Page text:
Do you LIVE or WORK with a NARCISSIST?

It’s not just be­ing vain — it’s a de­bil­i­tat­ing men­tal ill­ness. And, as the Mail’s Mind Doc­tor MAX PEM­BER­TON re­veals in this com­pelling se­ries, it’s far more com­mon than you think

Irish Daily Mail - - Good Health - by Dr MAX PEM­BER­TON

CAN you imag­ine the re­ac­tion if one per­son in ten was af­fected by a dis­ease that could de­stroy their life, yet was miss­ing out on treat­ment — of­ten be­cause they were seen as ‘at­ten­tion­seek­ing’ or time-wast­ing?

That’s what hap­pens to many peo­ple with per­son­al­ity dis­or­der.

There is still a lot of stigma around men­tal health con­di­tions, par­tic­u­larly per­son­al­ity dis­or­der. Few peo­ple un­der­stand it and con­se­quently many are left to suf­fer in si­lence, un­aware there is help avail­able.

Those who do seek help of­ten de­scribe be­ing dis­missed by health pro­fes­sion­als as ‘dif­fi­cult’ and are treated in a cruel or un­sym­pa­thetic way.

I’ve seen this my­self when pa­tients with bor­der­line (or emo­tion­ally un­sta­ble) per­son­al­ity dis­or­der have come into A&E af­ter they’ve self-harmed, with staff fail­ing to un­der­stand this is a sign they are at rock bot­tom.

And rather than be­ing shown the un­der­stand­ing they de­serve, these pa­tients are of­ten con­sid­ered an­noy­ing and self­ish be­cause they’ve ‘done this to them­selves’.

There are even sto­ries of pa­tients be­ing stitched without ad­e­quate anaes­thetic to ‘teach them a les­son’.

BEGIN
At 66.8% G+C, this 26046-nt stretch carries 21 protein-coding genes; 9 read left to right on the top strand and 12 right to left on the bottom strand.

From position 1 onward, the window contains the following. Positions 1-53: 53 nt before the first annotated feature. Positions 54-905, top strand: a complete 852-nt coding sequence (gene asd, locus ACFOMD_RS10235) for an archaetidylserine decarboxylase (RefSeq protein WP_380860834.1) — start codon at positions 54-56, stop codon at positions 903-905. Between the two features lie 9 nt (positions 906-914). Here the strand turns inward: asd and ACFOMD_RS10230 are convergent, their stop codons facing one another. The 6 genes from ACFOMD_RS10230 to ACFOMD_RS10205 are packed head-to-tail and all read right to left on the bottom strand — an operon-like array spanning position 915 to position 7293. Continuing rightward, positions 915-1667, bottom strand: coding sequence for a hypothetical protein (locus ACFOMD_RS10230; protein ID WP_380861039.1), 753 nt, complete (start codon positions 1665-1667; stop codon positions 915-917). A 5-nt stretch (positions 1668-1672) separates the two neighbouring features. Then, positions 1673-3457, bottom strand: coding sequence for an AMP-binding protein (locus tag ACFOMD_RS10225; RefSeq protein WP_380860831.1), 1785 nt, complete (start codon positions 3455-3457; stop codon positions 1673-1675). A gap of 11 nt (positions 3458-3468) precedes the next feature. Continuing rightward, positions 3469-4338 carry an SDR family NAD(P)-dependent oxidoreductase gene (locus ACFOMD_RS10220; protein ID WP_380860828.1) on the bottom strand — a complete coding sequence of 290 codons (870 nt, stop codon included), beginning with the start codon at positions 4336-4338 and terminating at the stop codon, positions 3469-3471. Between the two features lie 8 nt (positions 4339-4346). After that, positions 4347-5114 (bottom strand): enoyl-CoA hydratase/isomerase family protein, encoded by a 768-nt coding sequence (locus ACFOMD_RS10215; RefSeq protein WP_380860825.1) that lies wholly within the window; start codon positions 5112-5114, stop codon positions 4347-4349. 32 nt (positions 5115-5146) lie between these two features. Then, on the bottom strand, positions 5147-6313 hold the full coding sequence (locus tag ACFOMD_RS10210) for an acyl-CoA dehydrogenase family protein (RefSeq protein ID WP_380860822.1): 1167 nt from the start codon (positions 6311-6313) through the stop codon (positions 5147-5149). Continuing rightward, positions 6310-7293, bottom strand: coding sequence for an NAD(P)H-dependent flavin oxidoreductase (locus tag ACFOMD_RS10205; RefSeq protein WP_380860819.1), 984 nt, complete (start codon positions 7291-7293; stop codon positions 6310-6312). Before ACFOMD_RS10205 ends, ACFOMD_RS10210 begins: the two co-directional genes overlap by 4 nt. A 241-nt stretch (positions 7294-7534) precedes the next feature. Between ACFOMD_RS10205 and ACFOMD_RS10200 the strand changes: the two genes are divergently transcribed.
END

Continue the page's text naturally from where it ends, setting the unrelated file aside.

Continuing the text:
The tragic truth is that these pa­tients of­ten have a his­tory of trauma and this treat­ment only con­trib­utes to it.

The stigma around per­son­al­ity dis­or­der means we don’t talk about it, but it’s noth­ing to be ashamed of and cer­tainly not the per­son’s fault they have it.

Part of the prob­lem is that peo­ple think per­son­al­ity dis­or­der means ‘dan­ger­ous ‘psy­chopath’, which is wrong and only adds to the stigma.

In fact, there are ten dif­fer­ent types and the chances are you have a col­league, friend or even part­ner af­fected by one of these without them re­al­is­ing it, yet suf­fer­ing real dis­tress as a re­sult.

In the past, it was thought that peo­ple with a per­son­al­ity dis­or­der had it for life and it was as­sumed lit­tle could be done.

But thanks to ad­vances in brain scan­ning, we now know our brains

can change — to an ex­tra­or­di­nary de­gree — over the course of our lives.

Large stud­ies have shown that per­son­al­ity char­ac­ter­is­tics can change, too.

The good news is that with the right treat­ment, peo­ple with per­son­al­ity dis­or­der do get bet­ter, and their symp­toms can im­prove.

As I ex­plained last week, lots of peo­ple have as­pects of a per­son­al­ity dis­or­der.

But un­less it is caus­ing se­ri­ous prob­lems, it is of­ten said that they have ‘traits’ of a per­son­al­ity dis­or­der, but not the full-blown ver­sion where the symp­toms are a con­stant fea­ture that ham­pers their life.

Some­times the dis­or­der emerges only later in life, per­haps be­cause they’ve been in a re­la­tion­ship that helped to con­tain the most dif­fi­cult as­pects.

Money prob­lems and stress­ful sit­u­a­tions, or im­por­tant events, can also trig­ger it.

AL­WAYS NEEDS TO BE AD­MIRED

A FEW years ago, I worked pri­vately for a short while, and among my pa­tients were sev­eral for­mer pop stars. One in par­tic­u­lar had been quite fa­mous sev­eral decades ago, but the spot­light had dimmed and he now ex­hib­ited clear nar­cis­sis­tic per­son­al­ity dis­or­der traits.